Remember that badass Monday Night Football showdown between the Chiefs and Broncos sometime in 1994? Montana vs. Elway, as marquee a matchup as anyone could conjure, a fantastic game where one matched the other throw for throw, down to the wire. That game invoked goosebumps. Last night's Monday Night Football game between the Bears' Kyle Orton and the Vikings' Tarvaris Jackson invoked those feelings... only the exact opposite.
We've also borne witness this year to such scintilating matchups such as Kellen Clemens and the Jets vs. Trent Edwards and the Bills, Brodie Croyle and the Chiefs vs. Josh McCown and the Raiders, and Troy Smith of the Ravens vs. Cleo Lemon of the Dolphins. Many would say we'd be better off dusting off Elway and Montana and sticking them back out there.
You know what though? It's not entirely the young guys' fault. They're talented, some of them very much so, but they're put in such terrible positions to help their teams win, given so little to work with, that I didn't feel it was fair for them to shoulder the blame. Allow me to break down three different reasons why I think QB play has suffered greatly over the past few years:
Not enough time
Fans have adapted such a vastly unrealistic "WIN NOW" mentality that folks seem to forget that rookie sensation QBs are the exception, not the rule. For every Dan Marino, there are 50 Todd Blackledges. For every Ben Roethlisberger, there are 50 Cade McNowns. One of the biggest stories of the 2006 was the emergence of Tony Romo out of nowhere. You wanna know why he showed up looking as polished and confident as he did? He was able to sit back and learn for 4 years before getting a chance. I don't believe the effect of that could be understated. We even had a more recent example, when Brett Favre went down a few weeks ago against Dallas, and Aaron Rodgers stepped right in without missing a beat, and looked pretty dang good. Now, take a look at a QB picked in the same draft as Rodgers, Alex Smith. He's been HORRIBLE in San Francisco, and one of the biggest reasons is because he hasn't had a chance to learn while sitting on the bench. Both Smith and Rodgers have been in the league just as long, but who's the better QB right now? Based on the evidence available, don't you have to say Aaron Rodgers? And why would that be? Because he wasn't rushed into anything.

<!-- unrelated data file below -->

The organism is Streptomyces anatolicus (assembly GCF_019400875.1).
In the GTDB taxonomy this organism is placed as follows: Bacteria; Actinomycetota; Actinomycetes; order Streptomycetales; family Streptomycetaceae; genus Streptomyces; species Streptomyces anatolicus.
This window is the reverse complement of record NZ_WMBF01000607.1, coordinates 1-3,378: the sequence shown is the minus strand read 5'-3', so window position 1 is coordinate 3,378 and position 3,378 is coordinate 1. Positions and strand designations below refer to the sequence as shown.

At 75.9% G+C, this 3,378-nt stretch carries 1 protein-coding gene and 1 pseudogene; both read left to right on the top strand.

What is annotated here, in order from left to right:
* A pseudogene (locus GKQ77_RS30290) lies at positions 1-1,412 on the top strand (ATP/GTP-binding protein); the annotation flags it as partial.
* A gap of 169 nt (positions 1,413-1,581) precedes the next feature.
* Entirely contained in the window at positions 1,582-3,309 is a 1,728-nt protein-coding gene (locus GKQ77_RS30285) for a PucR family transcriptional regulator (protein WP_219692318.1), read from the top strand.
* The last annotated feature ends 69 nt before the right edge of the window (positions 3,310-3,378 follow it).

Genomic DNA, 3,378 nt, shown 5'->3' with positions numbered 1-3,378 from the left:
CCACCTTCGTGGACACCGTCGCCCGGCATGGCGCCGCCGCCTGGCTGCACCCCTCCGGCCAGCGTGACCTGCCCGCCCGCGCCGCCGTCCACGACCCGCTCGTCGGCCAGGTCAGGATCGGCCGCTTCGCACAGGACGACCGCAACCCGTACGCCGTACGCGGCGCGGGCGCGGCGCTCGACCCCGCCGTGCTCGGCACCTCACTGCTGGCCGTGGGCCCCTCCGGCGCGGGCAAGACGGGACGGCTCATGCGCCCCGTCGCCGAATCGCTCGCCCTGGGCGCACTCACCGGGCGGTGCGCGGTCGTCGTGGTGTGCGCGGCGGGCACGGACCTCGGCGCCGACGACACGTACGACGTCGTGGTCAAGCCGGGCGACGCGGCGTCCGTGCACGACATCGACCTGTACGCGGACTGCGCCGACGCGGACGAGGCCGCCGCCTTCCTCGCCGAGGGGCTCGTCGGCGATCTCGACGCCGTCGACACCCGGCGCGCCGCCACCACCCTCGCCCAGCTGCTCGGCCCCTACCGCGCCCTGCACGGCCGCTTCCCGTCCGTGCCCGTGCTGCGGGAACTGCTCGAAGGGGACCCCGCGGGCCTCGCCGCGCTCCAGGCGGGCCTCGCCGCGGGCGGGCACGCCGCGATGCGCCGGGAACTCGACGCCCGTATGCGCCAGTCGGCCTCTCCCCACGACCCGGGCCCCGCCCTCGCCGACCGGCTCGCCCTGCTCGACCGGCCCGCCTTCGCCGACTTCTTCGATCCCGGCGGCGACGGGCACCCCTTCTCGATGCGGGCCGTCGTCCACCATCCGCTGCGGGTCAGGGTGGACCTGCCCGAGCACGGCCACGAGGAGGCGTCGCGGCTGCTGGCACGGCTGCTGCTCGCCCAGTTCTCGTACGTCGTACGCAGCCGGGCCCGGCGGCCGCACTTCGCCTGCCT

Endless Coaching Changes
The best example of the detrimental effects the nonstop coaching haulovers and system makeovers can have on a QB is Daunte Culpepper. Now, I've watched Culpepper his entire tenure in Minnesota, and I can tell you just by watching him that he doesn't appear to be the brightest bulb on the tree. He has a "deer-in-the-headlights" look of which all other "deer-in-the-headlights" looks are compared to. Keep that in mind while I mention that he's worked under five offensive coordinators: two at Minnesota, two at Miami, and one at Oakland. You're to tell me that you're going to trust Culpepper to quickly learn and implement these systems within weeks, only to throw everything he's learned out the window after one season and start all over again someplace else? Ah, NO. But this is commonplace now in the NFL. Look at Phil Rivers this year; he looked like a perfectly capable quarterback last year, because he sat back and learned the system for a couple seasons as a backup. Suddenly there's a coaching overhaul, and he's gotta start over, he's playing like a rookie again, and he's getting roasted for it. Not exactly fair.
The Last Generation of QBs
The previous generation of quarterbacks not only had the benefit of having some bonafide legends, but seemingly even the middle-of-the-road guys were capable of throwing up a Pro Bowl type year every once in a while. I'm talking about guys like Phil Simms, Jim McMahon, Bernie Kosar, Boomer Esiason, Warren Moon, Tommy Kramer, Ken O'Brien... these guys weren't superstars, but they were perfectly capable quarterbacks. To make a pro wrestling reference, these guys would be considered the mid-card. Where's today's midcard? Where are the guys that are supposed to be in their 7th, 8th and 9th years of starting, waiting to pass the torch to the younger guys while they wait, watch and learn on the sidelines? That's how it used to be done, right? Don't blame the young guys for sucking, blame the generation before them for completely dropping the ball and putting the onus on younger QBs WAY before they're ready. I'm talking about guys that either just plain sucked like Culpepper, Aaron Brooks, Tim Couch, Chad Pennington, Brian Griese, David Carr, Drew Henson, Quincy Carter, Chris Weinke, Chris Redman, or guys that just decided to retire early, like Jake Plummer and Drew Bledsoe (or get thrown in prison like Michael Vick). Those guys should ALL be "the man" for their respective team, SOMEwhere, at least to be capable starters while their teams draft late round rookies and teach him their system over the course of a few years. Regarding the guys that plain sucked, an appropriate amount of time was invested in each guy, they all stayed in one place for at least 2-3 years, and they all were decidedly subpar.
(I need a breath after all that incessant name-dropping.)
So, while I believe there's hope for Tarvaris yet, I'd feel a lot better if he were holding a clipboard for at least another year, while Daunte Culpepper handles things within Scott Linehan's offensive system the next few years. Oh wait, you mean Linehan's gone? Culpepper's gone too? Well, maybe the current NFL culture dictates that developing a quarterback is a lost art, and only the obsenely talented and those lucky enough to fall into perfect situations will succeed, while everybody else jumps on the carousel, jumping from city to city, trying to tune out the cries of slightly irrational and misguided anguish directed toward them.